(Week in Review is provided weekly to teachers registered in The Stock Market Game, connecting curricular content to current events. Content of each issue is often of interest to any teacher of economics and personal finance.)
The end of February was a choppy time on Wall Street. Going into trading on March 2, the Dow was down two points from the previous week’s close, but it hit 13,000 on Feb 28 for the first time since May 2008. While the 13,000 level is not considered technically significant, it is a psychological milestone.
Federal Reserve Chairman Ben Bernanke also headed to Capitol Hill to give Congress his semi-annual report on the economy, and what he had to say wasn’t exactly rosy. The job market remains “far from normal,” household income is flat and access to credit remains too tight for many people, he said. Meanwhile, rising gas prices are likely to reduce consumer buying power and the housing market remains a drag.
In Europe, efforts continue to bring the continent’s debt crisis under control. At the end of a two-day meeting in Brussels, 25 of the 27 leaders in the European Union signed a so-called fiscal compact designed to prevent a future crisis by strengthening budget discipline. The fiscal pact includes a “balanced budget rule” that requires governments to keep deficits below 0.5% of gross domestic product. Those that break the rule will be subject to an “automatic correction mechanism,” which has yet to be defined. The goal is to prevent a future crisis and foster economic growth by ensuring that governments do not spend beyond their means and rack up unsustainable debts, said European Council president Herman Van Rompuy at a signing ceremony.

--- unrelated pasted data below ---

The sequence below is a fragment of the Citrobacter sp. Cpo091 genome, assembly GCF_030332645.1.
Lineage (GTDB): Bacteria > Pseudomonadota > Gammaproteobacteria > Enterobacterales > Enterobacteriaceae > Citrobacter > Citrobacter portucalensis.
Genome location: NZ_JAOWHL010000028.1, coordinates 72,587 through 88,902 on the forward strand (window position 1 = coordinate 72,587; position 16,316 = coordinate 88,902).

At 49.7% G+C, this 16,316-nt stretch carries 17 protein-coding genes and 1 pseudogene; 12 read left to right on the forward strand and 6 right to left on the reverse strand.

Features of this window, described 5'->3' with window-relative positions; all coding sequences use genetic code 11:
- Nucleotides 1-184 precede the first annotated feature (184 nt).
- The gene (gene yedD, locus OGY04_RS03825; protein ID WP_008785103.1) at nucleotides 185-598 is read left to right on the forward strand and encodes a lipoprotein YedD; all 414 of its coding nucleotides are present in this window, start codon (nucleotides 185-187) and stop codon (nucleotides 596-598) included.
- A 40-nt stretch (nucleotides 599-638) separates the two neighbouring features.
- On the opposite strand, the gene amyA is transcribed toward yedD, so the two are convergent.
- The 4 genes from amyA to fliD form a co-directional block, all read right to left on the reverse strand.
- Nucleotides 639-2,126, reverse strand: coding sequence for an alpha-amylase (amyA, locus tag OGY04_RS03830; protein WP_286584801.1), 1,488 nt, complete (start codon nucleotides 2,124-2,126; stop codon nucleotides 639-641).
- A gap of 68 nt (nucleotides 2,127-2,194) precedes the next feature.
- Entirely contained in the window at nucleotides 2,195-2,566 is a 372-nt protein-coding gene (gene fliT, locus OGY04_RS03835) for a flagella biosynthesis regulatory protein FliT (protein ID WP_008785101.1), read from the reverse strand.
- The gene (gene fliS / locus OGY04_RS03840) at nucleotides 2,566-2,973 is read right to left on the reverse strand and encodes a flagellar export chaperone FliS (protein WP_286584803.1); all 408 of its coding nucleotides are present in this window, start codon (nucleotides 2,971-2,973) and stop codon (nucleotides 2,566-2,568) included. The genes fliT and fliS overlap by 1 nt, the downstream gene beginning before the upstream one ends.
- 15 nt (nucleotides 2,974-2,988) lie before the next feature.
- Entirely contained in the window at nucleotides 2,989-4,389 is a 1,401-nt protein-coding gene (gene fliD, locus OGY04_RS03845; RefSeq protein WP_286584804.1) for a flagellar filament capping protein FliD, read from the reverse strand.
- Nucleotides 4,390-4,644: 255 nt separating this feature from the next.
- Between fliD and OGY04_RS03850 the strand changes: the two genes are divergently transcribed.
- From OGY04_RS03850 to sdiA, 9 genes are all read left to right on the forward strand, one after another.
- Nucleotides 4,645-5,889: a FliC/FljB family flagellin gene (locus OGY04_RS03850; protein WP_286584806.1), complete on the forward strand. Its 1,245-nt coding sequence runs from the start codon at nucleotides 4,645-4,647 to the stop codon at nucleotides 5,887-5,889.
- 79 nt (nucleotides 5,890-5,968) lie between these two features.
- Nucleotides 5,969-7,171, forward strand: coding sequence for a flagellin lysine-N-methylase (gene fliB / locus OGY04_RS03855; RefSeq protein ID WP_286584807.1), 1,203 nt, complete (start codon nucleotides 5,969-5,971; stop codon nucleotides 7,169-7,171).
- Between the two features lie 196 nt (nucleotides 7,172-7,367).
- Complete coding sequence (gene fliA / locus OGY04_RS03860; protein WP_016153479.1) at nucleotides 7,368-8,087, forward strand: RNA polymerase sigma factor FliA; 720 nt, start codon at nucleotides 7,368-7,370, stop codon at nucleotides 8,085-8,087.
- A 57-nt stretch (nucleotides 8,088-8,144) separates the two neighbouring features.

To follow up last week’s Week in Review newsletter regarding IPOs, students are probably familiar with Yelp, the online reviewer of restaurants, salons, and other businesses. Yelp officially went public yesterday and raised $107.25 million while their $15/share price set their company valuation at nearly $900 million. Its shares start trading today on the New York Stock Exchange under the ticker symbol “YELP.” See them ringing today’s opening bell on the NYSE here. In terms of The Stock Market Game program, students should be able to start trading Yelp in the next week.
Another company that has been in the news quite frequently as of late and of which your students are probably fans is Zynga (ZNGA). Its shares are on the move after the online game developer announced a new online platform, www.zynga.com, which will allow users to play Zynga’s games like FarmVille and Words With Friends on its site and reduce the company’s dependence on Facebook.
And finally, happy birthday to Dr. Seuss who would have been 108 years old today. What better way to celebrate his birthday than reading to a child. The NEA’s Read Across America campaign celebration’s theme this year is being green and showcases Dr. Seuss’ The Lorax. The SIFMA Foundation also exposes SMG students to “green” investing through its project “Going Green” in the Teacher Support Center. This project introduces students to the concept of “environmentally responsible investing” through activities based on The Lorax. Students will examine how companies balance their need for raw material with their need to manage those same resources to insure future availability and supply. It is accessible in the “Projects” section of the Teacher Support Center.
Written by Elizabeth Reidel, Vice President, National Director, The Stock Market Game program, SIFMA Foundation.